Microsoft Code in Captivity

 
 
By Peter Galli  |  Posted 2004-03-14 Email Print this article Print
 
 
 
 
 
 
 

Microsoft's code leak increases criticism of the company's practice of tightly controlling its source code.

The leak of some of Microsoft Corp.s Windows source code on the Internet last month has elevated the discussion about why the software company believes it needs to protect its code so fiercely when other vendors are more liberal with access to their proprietary source code. The leak has also raised doubts about Microsofts commitment to, and ability to effectively deal with, the security of its products.

Microsoft officials are downplaying the security aspect of the leak of the Windows 2000 and Windows NT 4.0 source code. "The leak was not a breach of our internal security, it was not a breach of corporate network security and it was also not a breach of the Shared Source or Government Security programs or from one of those licensees. The code also did not come through the Code Center Premium, the mechanism we use to deliver source code to customers," said Jason Matusow, Microsofts Shared Source Program director, in Redmond, Wash.

Click here for eWEEKs interview with Jason Matusow.
Microsofts response is not sitting well with some customers and developers. "The code leak was a fairly serious event, both for consumers and for Microsoft itself. Downplaying the issue is standard Microsoft damage control, but there will be consequences for that leak," John Persinger, an internal network administrator for Source4 Inc., in Roanoke, Va., told eWEEK. "We run on the realistic knowledge that our network is, and always will be, subject to potential threats. We do all we can to maintain the most active awareness of threats to both us and to our customers, but events like the code leak dont help."

Bob Duerr, president of Integrated E-com, in Naperville, Ill., takes the code leak seriously. "This is a breach of the very code that is the core of what we use today in our business, Windows 2000. Even little pieces can be put together to give insight into where a hacker may insert trouble and breach security," Duerr said, adding that Microsoft must assume responsibility for the leak.

"The buck has to stop somewhere. This is no different than Coke keeping their secret formula for their cola. The bigger issue is that they should have had contingency plans if this happened," Duerr said.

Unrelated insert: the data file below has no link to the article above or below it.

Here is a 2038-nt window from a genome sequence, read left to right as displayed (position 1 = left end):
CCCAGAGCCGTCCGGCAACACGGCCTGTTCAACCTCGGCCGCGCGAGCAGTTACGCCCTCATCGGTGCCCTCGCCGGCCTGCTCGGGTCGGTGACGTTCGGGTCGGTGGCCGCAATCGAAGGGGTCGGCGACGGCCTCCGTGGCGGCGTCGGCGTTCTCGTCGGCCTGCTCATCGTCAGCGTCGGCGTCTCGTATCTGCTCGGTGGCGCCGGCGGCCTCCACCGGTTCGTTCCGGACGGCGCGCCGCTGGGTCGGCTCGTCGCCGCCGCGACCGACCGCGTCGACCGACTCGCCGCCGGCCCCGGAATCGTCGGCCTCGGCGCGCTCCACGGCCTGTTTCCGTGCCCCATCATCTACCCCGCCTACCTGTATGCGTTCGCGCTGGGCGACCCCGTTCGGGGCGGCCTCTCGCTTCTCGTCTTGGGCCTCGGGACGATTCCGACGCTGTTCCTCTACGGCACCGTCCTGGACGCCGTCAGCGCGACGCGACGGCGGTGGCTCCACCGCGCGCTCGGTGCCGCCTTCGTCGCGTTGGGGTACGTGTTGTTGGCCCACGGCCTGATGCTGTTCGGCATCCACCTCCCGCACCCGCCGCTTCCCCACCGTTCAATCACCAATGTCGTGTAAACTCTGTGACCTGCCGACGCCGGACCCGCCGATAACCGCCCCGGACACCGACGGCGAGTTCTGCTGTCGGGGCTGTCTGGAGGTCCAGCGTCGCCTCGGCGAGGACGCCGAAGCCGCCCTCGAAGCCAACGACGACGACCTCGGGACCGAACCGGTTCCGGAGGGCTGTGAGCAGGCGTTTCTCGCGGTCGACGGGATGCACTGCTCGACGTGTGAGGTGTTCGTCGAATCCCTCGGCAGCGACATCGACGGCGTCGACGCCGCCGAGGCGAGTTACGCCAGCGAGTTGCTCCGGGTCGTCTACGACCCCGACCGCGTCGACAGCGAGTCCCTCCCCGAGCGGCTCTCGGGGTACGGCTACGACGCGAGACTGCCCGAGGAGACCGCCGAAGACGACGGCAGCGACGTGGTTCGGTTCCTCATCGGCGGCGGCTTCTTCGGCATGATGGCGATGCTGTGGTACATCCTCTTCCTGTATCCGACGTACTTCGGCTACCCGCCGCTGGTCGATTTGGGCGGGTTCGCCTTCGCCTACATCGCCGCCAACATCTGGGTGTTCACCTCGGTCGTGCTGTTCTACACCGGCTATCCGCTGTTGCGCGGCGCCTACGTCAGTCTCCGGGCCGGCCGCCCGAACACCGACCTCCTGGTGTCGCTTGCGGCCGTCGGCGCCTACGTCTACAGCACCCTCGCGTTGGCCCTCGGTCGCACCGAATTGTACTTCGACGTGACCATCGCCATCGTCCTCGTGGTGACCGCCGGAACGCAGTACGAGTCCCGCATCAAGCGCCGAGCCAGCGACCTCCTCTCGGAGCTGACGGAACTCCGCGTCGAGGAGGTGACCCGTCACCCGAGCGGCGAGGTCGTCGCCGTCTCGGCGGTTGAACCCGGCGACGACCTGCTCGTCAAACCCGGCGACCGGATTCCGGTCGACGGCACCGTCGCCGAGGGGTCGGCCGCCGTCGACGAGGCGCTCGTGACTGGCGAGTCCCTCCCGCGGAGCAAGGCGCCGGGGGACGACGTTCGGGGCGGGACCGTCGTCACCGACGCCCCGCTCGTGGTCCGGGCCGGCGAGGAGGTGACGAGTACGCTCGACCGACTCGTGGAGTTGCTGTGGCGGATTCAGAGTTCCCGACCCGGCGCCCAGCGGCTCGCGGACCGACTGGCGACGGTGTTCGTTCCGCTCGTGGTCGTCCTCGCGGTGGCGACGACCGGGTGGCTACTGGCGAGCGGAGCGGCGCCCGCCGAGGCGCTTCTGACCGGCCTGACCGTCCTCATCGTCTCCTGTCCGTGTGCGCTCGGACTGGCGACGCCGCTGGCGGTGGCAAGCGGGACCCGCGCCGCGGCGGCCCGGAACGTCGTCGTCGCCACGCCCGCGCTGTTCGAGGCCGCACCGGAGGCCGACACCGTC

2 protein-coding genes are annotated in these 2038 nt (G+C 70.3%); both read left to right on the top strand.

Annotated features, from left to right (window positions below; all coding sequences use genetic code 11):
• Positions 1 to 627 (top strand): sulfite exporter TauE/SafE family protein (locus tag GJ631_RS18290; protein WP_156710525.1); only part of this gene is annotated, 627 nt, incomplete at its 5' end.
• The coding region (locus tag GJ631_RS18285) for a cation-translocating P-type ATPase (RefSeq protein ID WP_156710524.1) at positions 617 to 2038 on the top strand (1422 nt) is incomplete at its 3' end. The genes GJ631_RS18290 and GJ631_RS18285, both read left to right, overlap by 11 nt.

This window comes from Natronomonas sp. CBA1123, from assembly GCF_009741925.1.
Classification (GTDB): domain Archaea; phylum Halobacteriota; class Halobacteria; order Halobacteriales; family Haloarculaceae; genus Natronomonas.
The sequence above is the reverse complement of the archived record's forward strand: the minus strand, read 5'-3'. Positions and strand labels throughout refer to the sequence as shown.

Should Microsoft open-source its leaked code? Find out here.
Brian Riley, a senior programmer and analyst at a publicly traded health care services company, also points to Microsofts security record. Riley said that "from a user standpoint, Microsoft products have never been secure and have gotten even less so." But unless there are some serious exploits as a result of the leaked code, he does not expect that to have any impact on his company. "Security has tightened up quite a bit around here since Slammer, Nimda and Blaster," he said.

In defending Microsoft and its security initiatives, Matusow said, "I think our candidness around security vulnerabilities and our response mechanisms are part of the effort to show that we are dealing with these issues head-on. But I understand how customers make the leap of logic that the leak represents further proof to them of security concerns," he said.

"Weve been sharing Windows source code for 13 years, and many eyes have looked at that code. Maybe we havent done a good-enough job telling the source code story. It appears that many people think this is the first time anyone has ever seen Windows source code," Matusow said.

Next page: Microsofts crown jewels.



 
 
 
 
Peter Galli has been a financial/technology reporter for 12 years at leading publications in South Africa, the UK and the US. He has been Investment Editor of South Africa's Business Day Newspaper, the sister publication of the Financial Times of London.

He was also Group Financial Communications Manager for First National Bank, the second largest banking group in South Africa before moving on to become Executive News Editor of Business Report, the largest daily financial newspaper in South Africa, owned by the global Independent Newspapers group.

He was responsible for a national reporting team of 20 based in four bureaus. He also edited and contributed to its weekly technology page, and launched a financial and technology radio service supplying daily news bulletins to the national broadcaster, the South African Broadcasting Corporation, which were then distributed to some 50 radio stations across the country.

He was then transferred to San Francisco as Business Report's U.S. Correspondent to cover Silicon Valley, trade and finance between the US, Europe and emerging markets like South Africa. After serving that role for more than two years, he joined eWeek as a Senior Editor, covering software platforms in August 2000.

He has comprehensively covered Microsoft and its Windows and .Net platforms, as well as the many legal challenges it has faced. He has also focused on Sun Microsystems and its Solaris operating environment, Java and Unix offerings. He covers developments in the open source community, particularly around the Linux kernel and the effects it will have on the enterprise.

He has written extensively about new products for the Linux and Unix platforms, the development of open standards and critically looked at the potential Linux has to offer an alternative operating system and platform to Windows, .Net and Unix-based solutions like Solaris.

His interviews with senior industry executives include Microsoft CEO Steve Ballmer, Linus Torvalds, the original developer of the Linux operating system, Sun CEO Scot McNealy, and Bill Zeitler, a senior vice president at IBM.

For numerous examples of his writing you can search under his name at the eWEEK Website at www.eweek.com.

 
 
 
 
 
 
 

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